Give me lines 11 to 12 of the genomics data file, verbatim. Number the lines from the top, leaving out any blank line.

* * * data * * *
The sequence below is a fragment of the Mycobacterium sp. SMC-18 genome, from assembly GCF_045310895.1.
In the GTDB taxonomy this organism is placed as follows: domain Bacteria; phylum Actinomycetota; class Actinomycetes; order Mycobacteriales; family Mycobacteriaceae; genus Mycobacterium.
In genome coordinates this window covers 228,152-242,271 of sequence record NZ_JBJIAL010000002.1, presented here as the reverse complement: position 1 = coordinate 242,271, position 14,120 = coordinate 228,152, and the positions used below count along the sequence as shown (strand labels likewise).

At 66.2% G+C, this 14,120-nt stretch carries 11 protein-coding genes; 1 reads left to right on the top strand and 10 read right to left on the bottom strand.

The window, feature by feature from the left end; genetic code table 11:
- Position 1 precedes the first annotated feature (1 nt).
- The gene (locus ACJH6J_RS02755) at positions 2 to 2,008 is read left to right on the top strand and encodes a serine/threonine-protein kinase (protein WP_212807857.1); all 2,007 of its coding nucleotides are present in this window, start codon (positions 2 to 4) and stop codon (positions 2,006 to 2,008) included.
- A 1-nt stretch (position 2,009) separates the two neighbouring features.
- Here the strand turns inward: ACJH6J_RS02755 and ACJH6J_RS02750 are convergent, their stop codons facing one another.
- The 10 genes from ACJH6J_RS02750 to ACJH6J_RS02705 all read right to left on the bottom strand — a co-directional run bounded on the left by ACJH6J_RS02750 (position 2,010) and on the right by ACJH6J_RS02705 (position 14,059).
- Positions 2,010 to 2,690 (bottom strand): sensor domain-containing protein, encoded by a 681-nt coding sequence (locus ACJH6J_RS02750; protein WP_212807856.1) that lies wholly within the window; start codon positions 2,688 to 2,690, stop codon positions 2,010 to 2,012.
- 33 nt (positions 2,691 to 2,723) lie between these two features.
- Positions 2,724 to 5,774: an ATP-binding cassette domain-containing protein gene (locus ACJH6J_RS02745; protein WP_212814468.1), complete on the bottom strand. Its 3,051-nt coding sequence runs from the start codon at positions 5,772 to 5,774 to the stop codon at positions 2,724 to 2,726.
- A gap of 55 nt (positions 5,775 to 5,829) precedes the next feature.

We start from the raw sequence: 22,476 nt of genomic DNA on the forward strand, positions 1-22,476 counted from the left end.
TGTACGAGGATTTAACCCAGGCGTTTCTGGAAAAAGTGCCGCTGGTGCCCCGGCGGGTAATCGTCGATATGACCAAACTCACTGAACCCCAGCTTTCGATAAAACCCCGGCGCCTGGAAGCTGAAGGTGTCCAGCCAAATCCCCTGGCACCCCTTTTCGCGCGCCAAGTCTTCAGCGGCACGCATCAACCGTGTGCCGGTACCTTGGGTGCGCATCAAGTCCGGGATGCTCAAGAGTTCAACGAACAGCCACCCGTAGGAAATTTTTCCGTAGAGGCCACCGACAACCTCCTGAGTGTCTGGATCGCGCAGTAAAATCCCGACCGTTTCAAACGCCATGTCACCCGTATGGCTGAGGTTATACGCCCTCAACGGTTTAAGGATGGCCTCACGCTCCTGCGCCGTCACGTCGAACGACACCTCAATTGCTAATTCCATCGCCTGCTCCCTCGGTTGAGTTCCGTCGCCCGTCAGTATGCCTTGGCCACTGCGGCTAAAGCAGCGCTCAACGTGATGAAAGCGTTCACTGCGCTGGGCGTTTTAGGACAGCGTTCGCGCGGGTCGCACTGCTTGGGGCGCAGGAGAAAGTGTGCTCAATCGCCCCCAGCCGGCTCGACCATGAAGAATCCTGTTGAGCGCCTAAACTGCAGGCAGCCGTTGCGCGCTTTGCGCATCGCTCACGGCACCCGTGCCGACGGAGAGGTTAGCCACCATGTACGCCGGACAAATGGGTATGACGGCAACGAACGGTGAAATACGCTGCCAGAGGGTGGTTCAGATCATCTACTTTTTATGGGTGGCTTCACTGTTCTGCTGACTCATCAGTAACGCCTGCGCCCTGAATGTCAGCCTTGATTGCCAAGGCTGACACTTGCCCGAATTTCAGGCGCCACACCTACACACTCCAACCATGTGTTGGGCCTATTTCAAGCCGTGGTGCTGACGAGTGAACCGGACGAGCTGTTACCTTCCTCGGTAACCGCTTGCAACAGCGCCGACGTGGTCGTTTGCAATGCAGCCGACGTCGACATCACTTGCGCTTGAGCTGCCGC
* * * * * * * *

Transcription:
- Positions 2,010 to 2,690 (bottom strand): sensor domain-containing protein, encoded by a 681-nt coding sequence (locus ACJH6J_RS02750; protein WP_212807856.1) that lies wholly within the window; start codon positions 2,688 to 2,690, stop codon positions 2,010 to 2,012.
- 33 nt (positions 2,691 to 2,723) lie between these two features.